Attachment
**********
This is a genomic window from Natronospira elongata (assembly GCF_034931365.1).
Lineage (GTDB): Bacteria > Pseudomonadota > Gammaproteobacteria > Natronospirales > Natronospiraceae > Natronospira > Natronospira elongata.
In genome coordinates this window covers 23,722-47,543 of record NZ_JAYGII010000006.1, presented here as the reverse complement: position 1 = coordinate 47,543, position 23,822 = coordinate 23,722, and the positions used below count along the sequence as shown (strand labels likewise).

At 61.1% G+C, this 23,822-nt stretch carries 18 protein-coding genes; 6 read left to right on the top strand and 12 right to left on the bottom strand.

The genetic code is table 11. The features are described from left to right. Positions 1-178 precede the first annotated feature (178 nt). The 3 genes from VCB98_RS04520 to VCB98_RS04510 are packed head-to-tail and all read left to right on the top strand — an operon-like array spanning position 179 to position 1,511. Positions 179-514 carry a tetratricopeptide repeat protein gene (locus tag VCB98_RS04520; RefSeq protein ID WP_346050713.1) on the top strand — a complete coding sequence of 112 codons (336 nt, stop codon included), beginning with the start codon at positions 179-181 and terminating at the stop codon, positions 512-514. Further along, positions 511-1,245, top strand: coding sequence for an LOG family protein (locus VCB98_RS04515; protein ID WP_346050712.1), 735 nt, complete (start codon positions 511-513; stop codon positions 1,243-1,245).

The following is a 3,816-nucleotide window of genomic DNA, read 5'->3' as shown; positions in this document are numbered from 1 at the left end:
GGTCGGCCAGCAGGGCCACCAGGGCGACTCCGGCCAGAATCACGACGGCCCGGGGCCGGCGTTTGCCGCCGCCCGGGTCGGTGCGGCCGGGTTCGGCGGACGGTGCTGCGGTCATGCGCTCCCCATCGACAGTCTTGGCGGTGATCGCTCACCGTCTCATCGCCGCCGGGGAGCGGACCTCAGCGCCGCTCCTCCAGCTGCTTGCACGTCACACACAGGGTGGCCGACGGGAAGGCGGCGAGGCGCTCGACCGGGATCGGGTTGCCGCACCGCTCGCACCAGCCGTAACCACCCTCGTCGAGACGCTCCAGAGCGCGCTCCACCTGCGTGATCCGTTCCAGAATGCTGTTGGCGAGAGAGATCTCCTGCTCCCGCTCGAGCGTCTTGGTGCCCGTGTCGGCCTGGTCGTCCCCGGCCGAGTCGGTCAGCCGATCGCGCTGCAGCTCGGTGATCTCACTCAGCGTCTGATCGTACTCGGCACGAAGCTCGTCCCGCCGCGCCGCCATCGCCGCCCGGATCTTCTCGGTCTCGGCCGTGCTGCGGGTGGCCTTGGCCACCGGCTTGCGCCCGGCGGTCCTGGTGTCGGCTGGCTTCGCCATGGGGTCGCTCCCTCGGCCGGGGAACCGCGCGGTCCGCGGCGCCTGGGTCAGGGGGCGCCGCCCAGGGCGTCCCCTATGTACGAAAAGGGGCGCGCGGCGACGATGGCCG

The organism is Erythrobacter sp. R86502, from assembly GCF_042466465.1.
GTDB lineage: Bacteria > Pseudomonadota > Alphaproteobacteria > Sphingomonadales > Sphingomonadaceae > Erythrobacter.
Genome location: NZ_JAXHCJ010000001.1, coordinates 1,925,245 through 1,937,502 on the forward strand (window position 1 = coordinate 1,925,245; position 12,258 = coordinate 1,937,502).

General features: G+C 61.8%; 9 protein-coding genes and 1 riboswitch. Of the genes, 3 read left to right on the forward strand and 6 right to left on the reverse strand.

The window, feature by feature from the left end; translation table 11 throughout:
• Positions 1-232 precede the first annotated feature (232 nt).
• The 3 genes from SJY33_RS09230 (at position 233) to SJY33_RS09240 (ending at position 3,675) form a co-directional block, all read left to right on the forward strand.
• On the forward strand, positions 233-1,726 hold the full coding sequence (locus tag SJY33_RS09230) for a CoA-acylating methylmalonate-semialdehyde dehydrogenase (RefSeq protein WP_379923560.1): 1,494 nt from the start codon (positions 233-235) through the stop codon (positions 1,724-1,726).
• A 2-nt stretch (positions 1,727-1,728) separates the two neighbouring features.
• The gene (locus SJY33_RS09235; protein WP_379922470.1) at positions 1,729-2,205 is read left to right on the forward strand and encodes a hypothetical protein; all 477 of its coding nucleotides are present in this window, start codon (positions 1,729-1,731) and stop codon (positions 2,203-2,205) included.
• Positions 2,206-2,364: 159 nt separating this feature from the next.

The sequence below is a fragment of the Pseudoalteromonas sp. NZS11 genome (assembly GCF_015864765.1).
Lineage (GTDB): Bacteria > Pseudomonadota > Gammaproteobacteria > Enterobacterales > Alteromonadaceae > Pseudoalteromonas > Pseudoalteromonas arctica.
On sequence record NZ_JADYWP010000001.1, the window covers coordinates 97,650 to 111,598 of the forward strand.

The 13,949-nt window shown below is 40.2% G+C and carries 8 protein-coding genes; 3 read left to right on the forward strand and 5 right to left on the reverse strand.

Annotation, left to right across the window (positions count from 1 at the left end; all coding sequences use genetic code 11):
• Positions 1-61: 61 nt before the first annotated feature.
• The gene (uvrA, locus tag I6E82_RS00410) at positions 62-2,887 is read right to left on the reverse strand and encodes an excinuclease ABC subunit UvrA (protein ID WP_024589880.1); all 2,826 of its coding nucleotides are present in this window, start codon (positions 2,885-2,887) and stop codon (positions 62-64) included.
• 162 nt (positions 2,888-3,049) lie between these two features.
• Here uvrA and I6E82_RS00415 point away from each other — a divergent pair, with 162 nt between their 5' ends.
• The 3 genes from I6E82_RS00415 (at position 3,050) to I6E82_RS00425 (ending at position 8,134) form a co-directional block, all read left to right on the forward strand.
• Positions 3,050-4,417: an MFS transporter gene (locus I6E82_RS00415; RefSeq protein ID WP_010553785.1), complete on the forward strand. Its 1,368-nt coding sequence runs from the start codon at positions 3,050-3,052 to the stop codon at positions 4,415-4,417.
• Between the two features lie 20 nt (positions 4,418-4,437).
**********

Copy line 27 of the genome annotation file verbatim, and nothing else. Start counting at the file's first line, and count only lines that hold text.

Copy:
• Here uvrA and I6E82_RS00415 point away from each other — a divergent pair, with 162 nt between their 5' ends.